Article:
Joe Gavilan: "Write this down... Cheeseburger, well done. Raw onion, pickle, ketchup. Nothing else."
What is there to expect from an aging Harrison Ford featuring in a buddy cop action/comedy film? Following the surge of bad reviews Hollywood Homicide was shamefully forced to bear, I certainly didn't expect much even considering talent involved. The trailer did look extremely funny; however the aforementioned negative reviews resulted in my decision to skip the theatrical run and perhaps eventually hire it when it is cheap to do so. It really pains me to say this, but the film is a lot more fun than some critics gave it credit to be. Hollywood Homicide is far from being even considered a great movie, maybe not even a good movie. Be that as it may, there is no denying that the film at least stocks a good supply of laughs and some of the action is lively and energetic.
Hollywood Homicide is equipped with an appallingly stereotypical plotline that we have literally seen hundreds of times before. Its structure and series of events in particular is clichéd beyond all comprehension. It pretty much goes without saying that the plot is the film's biggest downfall.
The incredibly convoluted story concerns a murder investigation. Said investigation is instigated following the murder of an up-and-coming rap group who were performing in a nightclub when violently blasted by masked gunmen. Assigned to take the case is aging LAPD detective Joe Gavilan (Ford) with his young rookie partner K.C. Calden (Hartnett). The two detectives moonlight dual careers: Joe is also a real estate broker who struggles to sell houses when not scrutinising a murder (currently attempting to sell an expensive heavy elephant), while K.C. has tremendous aspirations as an actor (currently working on staging a performance of A Streetcar Named Desire) as well as a yoga teacher to a bevy of young women who are searching for their inner spiritual being. The two cops then delve into the recording industry, thus beginning a tale of modern LA detectives on the Hollywood beat; attempting to juggle two careers that spontaneously take precedence.
So what else happens in amidst this convoluted plot I hear you think? Joe is desperately trying to sort out another real estate deal, K.C. is a busy stud, Joe is under investigation by Internal Affairs and Joe begins dating a radio psychic named Ruby (Olin).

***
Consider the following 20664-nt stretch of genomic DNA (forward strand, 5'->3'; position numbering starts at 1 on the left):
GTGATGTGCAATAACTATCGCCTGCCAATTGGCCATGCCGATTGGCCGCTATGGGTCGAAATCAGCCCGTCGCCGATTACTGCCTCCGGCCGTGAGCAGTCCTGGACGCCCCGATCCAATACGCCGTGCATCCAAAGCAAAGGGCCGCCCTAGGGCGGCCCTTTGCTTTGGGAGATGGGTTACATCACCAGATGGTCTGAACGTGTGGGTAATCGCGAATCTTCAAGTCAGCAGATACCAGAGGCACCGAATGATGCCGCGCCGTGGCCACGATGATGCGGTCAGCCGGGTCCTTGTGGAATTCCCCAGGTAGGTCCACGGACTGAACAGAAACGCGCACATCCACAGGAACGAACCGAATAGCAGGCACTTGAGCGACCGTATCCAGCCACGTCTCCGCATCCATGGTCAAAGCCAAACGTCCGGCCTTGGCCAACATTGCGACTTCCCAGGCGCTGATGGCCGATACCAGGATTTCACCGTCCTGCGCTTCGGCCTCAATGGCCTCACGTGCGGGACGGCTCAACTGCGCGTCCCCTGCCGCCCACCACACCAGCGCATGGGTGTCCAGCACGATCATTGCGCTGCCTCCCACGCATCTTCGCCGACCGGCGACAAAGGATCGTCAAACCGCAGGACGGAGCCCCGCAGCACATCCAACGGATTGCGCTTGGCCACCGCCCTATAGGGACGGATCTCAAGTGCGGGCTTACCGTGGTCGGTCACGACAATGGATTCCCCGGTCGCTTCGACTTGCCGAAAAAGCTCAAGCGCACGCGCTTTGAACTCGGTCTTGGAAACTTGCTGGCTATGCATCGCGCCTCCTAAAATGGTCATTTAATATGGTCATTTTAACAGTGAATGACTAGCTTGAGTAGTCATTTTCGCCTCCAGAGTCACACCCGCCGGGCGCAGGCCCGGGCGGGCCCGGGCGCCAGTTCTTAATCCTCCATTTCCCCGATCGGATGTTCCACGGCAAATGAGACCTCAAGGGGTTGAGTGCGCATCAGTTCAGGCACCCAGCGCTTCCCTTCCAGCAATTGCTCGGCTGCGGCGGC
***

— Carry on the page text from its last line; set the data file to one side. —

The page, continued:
Like I previously stated, the central plot of Hollywood Homicide is barely present. It seems all the sub-plots that endlessly emerge are dreadfully clichéd and only included to stretch out the film's lengthy running time. The pacing is an issue because the film plods - by the one hour mark nothing has really happened that advances the story at all. It takes a while for some of the action to kick in. Thankfully, the two chases present in the film are some of the genre's finest and funniest. I'm happy to report that some of this action does represent a redeeming feature.
Harrison Ford doesn't look very enthusiastic to be present in the cast. Occasionally he does do some embarrassing things that are worth a giggle or two, and some of his lines are very funny; however he does the same role over and over again. Josh Hartnett doesn't get beyond two-dimensional as the rookie detective-come-actor-come-yoga-teacher. Once again there are a few clever lines but nothing else to find here. It's a regrettable fact that most of the funny dialogue moments are spoiled in the trailer. It certainly does have its fair share of laughs. It's just unfortunate that these laughs are few and far between.
Hollywood Homicide is forgettable, and confusingly stuck between comedy, action and crime. The clash of the genres doesn't produce excellent results by any stretch of the imagination. On occasion the film is incredibly silly and stupid while also being funny and entertaining. Writer and director Shelton should have focused on the one genre, and should have made the film taut. Aside from its flaws it's an occasionally entertaining film that I would watch again. Look out for cameos by Eric Idle, Lou Diamond Phillips and many others.